| ||Gallie Lab|
Welcome to the website of Dr. Brenda Gallie's research laboratory!
Our laboratory is interested in investigating fundamental mechanisms of cancer, specifically focused on, but not confined to, the childhood eye cancer, retinoblastoma (OMIM # 180200). Retinoblastoma is caused by mutations in both alleles (copies) of the RB1 gene within a cell in the developing eye. However, loss of these two alleles (termed M1 and M2 mutational events) is not sufficient for the cancer to develop: other changes, M3 to Mn, must also occur.
The various research projects in our lab revolve around characterizing these downstream changes, which may be shared between retinoblastoma and other cancers. We are investigating regions of the genome that are often lost or gained in retinoblastoma for potential oncogenes (gained in cancer) or tumor suppressors (lost in cancer), and we are examining the role of programmed cell death (apoptosis) in retinoblastoma. We are also seeking the cell type of origin of retinoblastoma amongst the many cells of the complex developing retina. Finally, we are examining the RB1 gene itself for novel regulatory regions and mutations, and seeking retina-specific binding partners of the pRB protein.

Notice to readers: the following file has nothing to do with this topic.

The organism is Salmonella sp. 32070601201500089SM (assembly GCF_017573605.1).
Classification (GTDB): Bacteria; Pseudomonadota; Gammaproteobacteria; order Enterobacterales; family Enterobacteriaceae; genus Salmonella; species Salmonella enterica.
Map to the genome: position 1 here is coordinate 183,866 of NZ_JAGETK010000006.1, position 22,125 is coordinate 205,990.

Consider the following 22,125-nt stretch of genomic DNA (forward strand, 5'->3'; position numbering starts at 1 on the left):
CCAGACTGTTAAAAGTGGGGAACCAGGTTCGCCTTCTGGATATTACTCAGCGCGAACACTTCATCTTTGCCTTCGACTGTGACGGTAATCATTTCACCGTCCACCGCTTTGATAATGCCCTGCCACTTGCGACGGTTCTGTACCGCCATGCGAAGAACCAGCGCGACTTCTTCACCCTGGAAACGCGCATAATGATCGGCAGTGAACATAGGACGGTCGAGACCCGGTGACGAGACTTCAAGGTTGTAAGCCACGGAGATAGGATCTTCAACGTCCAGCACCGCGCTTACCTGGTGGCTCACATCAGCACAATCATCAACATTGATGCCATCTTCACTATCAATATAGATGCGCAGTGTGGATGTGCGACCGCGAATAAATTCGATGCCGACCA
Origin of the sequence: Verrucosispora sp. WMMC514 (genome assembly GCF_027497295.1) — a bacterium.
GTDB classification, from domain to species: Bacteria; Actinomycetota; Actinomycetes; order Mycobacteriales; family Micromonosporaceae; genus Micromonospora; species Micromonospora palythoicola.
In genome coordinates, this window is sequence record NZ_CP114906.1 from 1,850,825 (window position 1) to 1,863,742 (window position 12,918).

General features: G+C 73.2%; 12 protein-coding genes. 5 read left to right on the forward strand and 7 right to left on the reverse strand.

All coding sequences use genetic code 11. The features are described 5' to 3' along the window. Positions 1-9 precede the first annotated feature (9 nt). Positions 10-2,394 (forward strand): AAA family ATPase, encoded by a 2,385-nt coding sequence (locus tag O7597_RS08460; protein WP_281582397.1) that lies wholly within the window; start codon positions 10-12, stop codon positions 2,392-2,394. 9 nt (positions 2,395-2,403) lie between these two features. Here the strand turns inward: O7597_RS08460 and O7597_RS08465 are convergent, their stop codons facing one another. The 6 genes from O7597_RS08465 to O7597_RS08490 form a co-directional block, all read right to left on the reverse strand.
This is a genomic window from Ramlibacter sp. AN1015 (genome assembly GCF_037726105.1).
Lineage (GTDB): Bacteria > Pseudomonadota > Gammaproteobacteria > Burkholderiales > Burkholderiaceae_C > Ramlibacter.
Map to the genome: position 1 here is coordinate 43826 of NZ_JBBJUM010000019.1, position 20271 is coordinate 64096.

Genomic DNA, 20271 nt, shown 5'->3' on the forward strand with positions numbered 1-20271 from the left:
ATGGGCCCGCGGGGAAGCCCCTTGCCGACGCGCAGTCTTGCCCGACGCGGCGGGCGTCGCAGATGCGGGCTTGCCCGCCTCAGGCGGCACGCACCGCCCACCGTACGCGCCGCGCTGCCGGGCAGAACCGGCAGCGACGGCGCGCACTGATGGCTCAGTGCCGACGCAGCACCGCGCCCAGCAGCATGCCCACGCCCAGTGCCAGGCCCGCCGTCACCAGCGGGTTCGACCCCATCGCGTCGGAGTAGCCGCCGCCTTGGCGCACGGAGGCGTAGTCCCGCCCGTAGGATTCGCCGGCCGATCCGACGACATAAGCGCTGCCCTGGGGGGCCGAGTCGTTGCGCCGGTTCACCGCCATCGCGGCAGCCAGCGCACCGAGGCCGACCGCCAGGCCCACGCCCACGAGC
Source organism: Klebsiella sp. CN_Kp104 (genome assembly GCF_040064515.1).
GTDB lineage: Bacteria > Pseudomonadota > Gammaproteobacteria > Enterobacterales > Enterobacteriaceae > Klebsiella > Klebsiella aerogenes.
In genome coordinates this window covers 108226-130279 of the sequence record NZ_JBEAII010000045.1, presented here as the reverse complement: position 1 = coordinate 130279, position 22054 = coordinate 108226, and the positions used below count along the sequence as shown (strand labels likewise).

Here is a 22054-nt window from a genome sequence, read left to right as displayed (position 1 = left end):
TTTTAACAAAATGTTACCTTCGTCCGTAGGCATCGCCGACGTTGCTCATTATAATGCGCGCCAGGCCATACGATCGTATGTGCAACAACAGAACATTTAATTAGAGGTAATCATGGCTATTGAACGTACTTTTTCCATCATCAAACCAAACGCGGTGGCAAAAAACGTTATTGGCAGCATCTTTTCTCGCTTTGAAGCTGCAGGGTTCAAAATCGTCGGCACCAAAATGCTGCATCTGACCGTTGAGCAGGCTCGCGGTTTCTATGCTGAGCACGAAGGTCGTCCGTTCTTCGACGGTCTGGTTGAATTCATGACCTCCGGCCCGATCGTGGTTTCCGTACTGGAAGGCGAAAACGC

We use a variety of bioinformatic, biochemical, molecular biological and cell biological techniques, including quantitative multiplex PCR, RT-PCR, immunoblotting, immunohistochemistry, human cell culture and mouse genetics.
Our laboratory is part of the Division of Cancer Informatics in the Ontario Cancer Institute at Princess Margaret Hospital, part of the University Health Network. Our graduate students call the departments of Molecular & Medical Genetics and Medical Biophysics of the University of Toronto home. Dr. Gallie is also a professor in the Department of Ophthalmology, Faculty of Medicine. We are affiliated with the Canadian Genetic Diseases Network.
We invite you to explore our site to learn more about retinoblastoma and our research. For information for retinoblastoma patients and their families, please click here.
|This page was last modified on: Thursday October 30, 2008||©2008 Gallie Lab, University Health Network|